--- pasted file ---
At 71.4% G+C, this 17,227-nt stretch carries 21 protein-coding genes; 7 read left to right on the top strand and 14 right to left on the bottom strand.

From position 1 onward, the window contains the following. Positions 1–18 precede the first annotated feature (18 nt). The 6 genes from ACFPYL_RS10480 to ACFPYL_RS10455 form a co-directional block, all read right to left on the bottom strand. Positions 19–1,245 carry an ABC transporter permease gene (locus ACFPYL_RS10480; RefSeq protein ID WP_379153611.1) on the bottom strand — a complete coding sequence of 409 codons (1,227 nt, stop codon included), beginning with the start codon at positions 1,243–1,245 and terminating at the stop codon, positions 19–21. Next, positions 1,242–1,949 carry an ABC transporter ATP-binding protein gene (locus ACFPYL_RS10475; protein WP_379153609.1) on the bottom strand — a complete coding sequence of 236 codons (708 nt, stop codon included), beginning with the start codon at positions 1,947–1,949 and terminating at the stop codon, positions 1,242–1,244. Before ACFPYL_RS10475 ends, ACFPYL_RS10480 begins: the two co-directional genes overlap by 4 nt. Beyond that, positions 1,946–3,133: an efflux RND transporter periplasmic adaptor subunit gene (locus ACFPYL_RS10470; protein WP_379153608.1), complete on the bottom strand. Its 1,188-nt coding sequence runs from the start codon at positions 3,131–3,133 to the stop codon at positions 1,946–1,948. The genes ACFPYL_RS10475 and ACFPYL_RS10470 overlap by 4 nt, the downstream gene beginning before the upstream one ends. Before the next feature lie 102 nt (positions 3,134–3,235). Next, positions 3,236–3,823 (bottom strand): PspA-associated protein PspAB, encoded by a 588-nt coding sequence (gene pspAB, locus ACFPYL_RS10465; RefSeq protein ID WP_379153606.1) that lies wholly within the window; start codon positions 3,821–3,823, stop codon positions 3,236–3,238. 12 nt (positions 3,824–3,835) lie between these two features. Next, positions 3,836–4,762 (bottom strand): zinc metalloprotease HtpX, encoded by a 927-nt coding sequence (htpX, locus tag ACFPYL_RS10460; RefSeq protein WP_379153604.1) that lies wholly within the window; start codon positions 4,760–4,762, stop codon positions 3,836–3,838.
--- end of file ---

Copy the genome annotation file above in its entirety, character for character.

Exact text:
At 71.4% G+C, this 17,227-nt stretch carries 21 protein-coding genes; 7 read left to right on the top strand and 14 right to left on the bottom strand.

From position 1 onward, the window contains the following. Positions 1–18 precede the first annotated feature (18 nt). The 6 genes from ACFPYL_RS10480 to ACFPYL_RS10455 form a co-directional block, all read right to left on the bottom strand. Positions 19–1,245 carry an ABC transporter permease gene (locus ACFPYL_RS10480; RefSeq protein ID WP_379153611.1) on the bottom strand — a complete coding sequence of 409 codons (1,227 nt, stop codon included), beginning with the start codon at positions 1,243–1,245 and terminating at the stop codon, positions 19–21. Next, positions 1,242–1,949 carry an ABC transporter ATP-binding protein gene (locus ACFPYL_RS10475; protein WP_379153609.1) on the bottom strand — a complete coding sequence of 236 codons (708 nt, stop codon included), beginning with the start codon at positions 1,947–1,949 and terminating at the stop codon, positions 1,242–1,244. Before ACFPYL_RS10475 ends, ACFPYL_RS10480 begins: the two co-directional genes overlap by 4 nt. Beyond that, positions 1,946–3,133: an efflux RND transporter periplasmic adaptor subunit gene (locus ACFPYL_RS10470; protein WP_379153608.1), complete on the bottom strand. Its 1,188-nt coding sequence runs from the start codon at positions 3,131–3,133 to the stop codon at positions 1,946–1,948. The genes ACFPYL_RS10475 and ACFPYL_RS10470 overlap by 4 nt, the downstream gene beginning before the upstream one ends. Before the next feature lie 102 nt (positions 3,134–3,235). Next, positions 3,236–3,823 (bottom strand): PspA-associated protein PspAB, encoded by a 588-nt coding sequence (gene pspAB, locus ACFPYL_RS10465; RefSeq protein ID WP_379153606.1) that lies wholly within the window; start codon positions 3,821–3,823, stop codon positions 3,236–3,238. 12 nt (positions 3,824–3,835) lie between these two features. Next, positions 3,836–4,762 (bottom strand): zinc metalloprotease HtpX, encoded by a 927-nt coding sequence (htpX, locus tag ACFPYL_RS10460; RefSeq protein WP_379153604.1) that lies wholly within the window; start codon positions 4,760–4,762, stop codon positions 3,836–3,838.